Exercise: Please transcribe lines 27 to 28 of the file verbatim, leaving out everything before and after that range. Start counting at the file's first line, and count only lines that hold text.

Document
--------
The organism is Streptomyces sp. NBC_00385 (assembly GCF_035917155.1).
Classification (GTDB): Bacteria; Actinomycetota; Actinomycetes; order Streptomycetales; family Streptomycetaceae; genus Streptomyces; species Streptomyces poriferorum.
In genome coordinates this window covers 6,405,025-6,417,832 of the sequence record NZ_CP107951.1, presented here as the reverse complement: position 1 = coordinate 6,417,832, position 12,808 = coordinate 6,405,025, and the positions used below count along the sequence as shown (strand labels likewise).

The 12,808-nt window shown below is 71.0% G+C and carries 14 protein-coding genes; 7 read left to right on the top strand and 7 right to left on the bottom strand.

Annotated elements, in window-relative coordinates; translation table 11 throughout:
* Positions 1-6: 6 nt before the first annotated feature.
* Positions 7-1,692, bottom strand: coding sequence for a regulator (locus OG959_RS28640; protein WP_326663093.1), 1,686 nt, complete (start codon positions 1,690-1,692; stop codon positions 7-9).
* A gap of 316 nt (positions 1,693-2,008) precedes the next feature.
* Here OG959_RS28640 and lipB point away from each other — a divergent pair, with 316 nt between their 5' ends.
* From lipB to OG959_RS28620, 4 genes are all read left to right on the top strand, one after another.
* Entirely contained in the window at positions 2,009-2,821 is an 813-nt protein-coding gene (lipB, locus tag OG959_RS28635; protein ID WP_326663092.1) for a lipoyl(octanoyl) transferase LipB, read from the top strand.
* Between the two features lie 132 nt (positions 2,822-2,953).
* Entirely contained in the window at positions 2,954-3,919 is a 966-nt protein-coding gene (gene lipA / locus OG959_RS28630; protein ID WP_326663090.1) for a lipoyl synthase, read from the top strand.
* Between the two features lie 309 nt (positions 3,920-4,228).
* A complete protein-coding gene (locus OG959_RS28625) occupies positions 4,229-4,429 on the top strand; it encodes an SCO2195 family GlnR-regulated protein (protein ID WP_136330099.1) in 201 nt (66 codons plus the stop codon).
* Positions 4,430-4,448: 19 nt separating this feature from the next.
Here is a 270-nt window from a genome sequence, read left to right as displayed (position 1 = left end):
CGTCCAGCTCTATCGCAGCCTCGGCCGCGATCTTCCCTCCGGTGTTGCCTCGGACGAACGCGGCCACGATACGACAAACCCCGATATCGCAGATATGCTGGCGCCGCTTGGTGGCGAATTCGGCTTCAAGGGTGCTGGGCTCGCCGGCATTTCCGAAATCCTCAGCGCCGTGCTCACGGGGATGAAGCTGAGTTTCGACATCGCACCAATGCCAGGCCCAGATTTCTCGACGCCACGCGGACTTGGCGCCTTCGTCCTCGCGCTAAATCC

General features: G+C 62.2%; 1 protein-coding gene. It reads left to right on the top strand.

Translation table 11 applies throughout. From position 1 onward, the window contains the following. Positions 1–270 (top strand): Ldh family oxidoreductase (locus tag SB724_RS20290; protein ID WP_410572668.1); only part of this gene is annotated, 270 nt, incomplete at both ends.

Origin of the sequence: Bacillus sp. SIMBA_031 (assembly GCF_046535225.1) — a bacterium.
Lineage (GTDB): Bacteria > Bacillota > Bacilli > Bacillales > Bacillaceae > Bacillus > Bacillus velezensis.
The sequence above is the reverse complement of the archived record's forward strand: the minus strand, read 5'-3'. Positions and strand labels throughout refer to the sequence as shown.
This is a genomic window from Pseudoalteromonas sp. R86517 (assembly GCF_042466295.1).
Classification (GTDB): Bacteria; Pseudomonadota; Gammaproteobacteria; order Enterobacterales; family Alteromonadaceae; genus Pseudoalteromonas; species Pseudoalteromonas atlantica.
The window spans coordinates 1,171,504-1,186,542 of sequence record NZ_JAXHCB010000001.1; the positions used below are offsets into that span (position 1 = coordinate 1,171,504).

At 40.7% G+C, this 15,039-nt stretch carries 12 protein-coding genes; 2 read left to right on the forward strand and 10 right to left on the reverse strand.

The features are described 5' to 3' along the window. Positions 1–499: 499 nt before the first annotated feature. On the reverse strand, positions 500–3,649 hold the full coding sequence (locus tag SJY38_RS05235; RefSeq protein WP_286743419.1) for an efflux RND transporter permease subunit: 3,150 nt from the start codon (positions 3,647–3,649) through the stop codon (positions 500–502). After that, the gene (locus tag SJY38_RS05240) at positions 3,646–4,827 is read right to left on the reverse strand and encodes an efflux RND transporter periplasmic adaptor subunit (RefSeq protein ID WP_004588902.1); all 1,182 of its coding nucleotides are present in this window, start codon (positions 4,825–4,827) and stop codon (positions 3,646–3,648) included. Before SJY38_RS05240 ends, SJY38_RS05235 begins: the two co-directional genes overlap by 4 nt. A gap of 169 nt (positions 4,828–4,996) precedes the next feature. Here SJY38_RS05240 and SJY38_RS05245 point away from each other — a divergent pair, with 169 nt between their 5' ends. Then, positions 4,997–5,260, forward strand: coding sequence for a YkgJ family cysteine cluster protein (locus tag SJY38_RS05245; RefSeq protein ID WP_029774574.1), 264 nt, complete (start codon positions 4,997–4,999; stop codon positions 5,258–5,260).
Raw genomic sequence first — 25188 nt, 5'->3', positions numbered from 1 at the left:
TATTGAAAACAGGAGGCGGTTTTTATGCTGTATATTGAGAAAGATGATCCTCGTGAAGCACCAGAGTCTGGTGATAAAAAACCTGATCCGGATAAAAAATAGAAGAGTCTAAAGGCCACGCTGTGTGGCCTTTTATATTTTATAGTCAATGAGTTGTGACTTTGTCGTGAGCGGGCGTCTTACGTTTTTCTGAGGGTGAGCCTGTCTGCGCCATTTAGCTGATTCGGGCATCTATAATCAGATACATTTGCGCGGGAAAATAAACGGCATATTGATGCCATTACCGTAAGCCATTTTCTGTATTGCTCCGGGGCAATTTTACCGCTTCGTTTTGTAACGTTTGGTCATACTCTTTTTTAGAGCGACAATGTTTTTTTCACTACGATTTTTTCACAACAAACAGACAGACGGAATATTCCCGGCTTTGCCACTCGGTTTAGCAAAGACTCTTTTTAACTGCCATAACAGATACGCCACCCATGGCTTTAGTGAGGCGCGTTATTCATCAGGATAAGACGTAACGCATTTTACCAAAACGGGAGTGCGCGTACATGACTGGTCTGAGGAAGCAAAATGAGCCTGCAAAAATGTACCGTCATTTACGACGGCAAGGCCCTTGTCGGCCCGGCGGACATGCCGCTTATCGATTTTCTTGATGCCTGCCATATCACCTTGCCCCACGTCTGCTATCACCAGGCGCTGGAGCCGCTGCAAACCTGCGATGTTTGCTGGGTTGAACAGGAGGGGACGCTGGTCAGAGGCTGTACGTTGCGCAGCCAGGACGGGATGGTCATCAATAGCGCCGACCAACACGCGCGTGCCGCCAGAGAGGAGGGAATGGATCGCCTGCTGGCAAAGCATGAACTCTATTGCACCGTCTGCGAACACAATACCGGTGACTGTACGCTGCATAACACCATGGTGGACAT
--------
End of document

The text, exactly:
At 40.7% G+C, this 15,039-nt stretch carries 12 protein-coding genes; 2 read left to right on the forward strand and 10 right to left on the reverse strand.

The features are described 5' to 3' along the window. Positions 1–499: 499 nt before the first annotated feature. On the reverse strand, positions 500–3,649 hold the full coding sequence (locus tag SJY38_RS05235; RefSeq protein WP_286743419.1) for an efflux RND transporter permease subunit: 3,150 nt from the start codon (positions 3,647–3,649) through the stop codon (positions 500–502). After that, the gene (locus tag SJY38_RS05240) at positions 3,646–4,827 is read right to left on the reverse strand and encodes an efflux RND transporter periplasmic adaptor subunit (RefSeq protein ID WP_004588902.1); all 1,182 of its coding nucleotides are present in this window, start codon (positions 4,825–4,827) and stop codon (positions 3,646–3,648) included. Before SJY38_RS05240 ends, SJY38_RS05235 begins: the two co-directional genes overlap by 4 nt. A gap of 169 nt (positions 4,828–4,996) precedes the next feature. Here SJY38_RS05240 and SJY38_RS05245 point away from each other — a divergent pair, with 169 nt between their 5' ends. Then, positions 4,997–5,260, forward strand: coding sequence for a YkgJ family cysteine cluster protein (locus tag SJY38_RS05245; RefSeq protein ID WP_029774574.1), 264 nt, complete (start codon positions 4,997–4,999; stop codon positions 5,258–5,260).